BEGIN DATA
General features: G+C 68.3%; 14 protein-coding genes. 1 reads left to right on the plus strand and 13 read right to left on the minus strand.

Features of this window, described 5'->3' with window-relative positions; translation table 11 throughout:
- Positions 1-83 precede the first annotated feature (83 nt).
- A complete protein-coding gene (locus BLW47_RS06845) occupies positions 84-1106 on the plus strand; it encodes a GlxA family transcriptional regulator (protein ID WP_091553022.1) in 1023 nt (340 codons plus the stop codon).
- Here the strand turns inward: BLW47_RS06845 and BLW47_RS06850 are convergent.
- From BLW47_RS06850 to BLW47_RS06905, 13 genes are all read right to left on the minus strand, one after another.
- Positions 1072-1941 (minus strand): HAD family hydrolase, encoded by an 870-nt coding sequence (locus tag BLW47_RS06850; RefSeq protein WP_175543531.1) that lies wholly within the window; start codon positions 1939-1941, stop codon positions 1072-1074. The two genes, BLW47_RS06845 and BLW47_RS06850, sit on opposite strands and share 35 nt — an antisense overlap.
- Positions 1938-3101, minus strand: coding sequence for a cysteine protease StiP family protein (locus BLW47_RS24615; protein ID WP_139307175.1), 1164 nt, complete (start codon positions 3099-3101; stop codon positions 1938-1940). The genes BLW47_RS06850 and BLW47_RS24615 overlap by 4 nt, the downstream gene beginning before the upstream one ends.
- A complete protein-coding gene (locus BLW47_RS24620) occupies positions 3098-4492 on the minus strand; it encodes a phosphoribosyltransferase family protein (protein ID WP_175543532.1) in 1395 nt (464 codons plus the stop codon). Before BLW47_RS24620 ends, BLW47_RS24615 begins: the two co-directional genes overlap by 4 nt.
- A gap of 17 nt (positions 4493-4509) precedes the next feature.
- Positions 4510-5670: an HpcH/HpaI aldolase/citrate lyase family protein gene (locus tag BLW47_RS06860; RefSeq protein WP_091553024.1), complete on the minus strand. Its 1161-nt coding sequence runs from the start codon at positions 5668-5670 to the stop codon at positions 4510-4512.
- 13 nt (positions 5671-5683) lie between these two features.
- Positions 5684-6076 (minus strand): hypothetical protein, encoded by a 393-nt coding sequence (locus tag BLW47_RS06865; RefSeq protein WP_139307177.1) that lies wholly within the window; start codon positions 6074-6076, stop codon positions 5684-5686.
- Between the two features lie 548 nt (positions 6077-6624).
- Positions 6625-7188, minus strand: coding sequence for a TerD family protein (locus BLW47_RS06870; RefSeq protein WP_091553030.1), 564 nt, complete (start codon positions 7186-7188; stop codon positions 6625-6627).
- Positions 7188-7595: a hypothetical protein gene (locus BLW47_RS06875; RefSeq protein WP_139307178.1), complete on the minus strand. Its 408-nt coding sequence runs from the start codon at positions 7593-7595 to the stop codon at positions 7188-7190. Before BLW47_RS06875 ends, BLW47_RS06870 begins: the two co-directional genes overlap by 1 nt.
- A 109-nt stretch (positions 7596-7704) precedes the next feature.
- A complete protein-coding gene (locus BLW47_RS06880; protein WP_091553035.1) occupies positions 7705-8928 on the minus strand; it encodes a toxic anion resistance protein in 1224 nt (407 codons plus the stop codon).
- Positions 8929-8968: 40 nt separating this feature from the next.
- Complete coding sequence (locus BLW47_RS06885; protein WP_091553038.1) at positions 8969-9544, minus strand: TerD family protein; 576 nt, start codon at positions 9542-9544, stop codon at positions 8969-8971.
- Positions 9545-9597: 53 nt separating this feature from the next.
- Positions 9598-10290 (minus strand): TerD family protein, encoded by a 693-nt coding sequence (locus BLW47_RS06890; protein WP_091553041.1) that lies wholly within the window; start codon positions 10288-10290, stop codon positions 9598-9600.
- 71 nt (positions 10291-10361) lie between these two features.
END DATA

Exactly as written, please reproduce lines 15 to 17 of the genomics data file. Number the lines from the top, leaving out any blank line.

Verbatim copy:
- Positions 6625-7188, minus strand: coding sequence for a TerD family protein (locus BLW47_RS06870; RefSeq protein WP_091553030.1), 564 nt, complete (start codon positions 7186-7188; stop codon positions 6625-6627).
- Positions 7188-7595: a hypothetical protein gene (locus BLW47_RS06875; RefSeq protein WP_139307178.1), complete on the minus strand. Its 408-nt coding sequence runs from the start codon at positions 7593-7595 to the stop codon at positions 7188-7190. Before BLW47_RS06875 ends, BLW47_RS06870 begins: the two co-directional genes overlap by 1 nt.
- A 109-nt stretch (positions 7596-7704) precedes the next feature.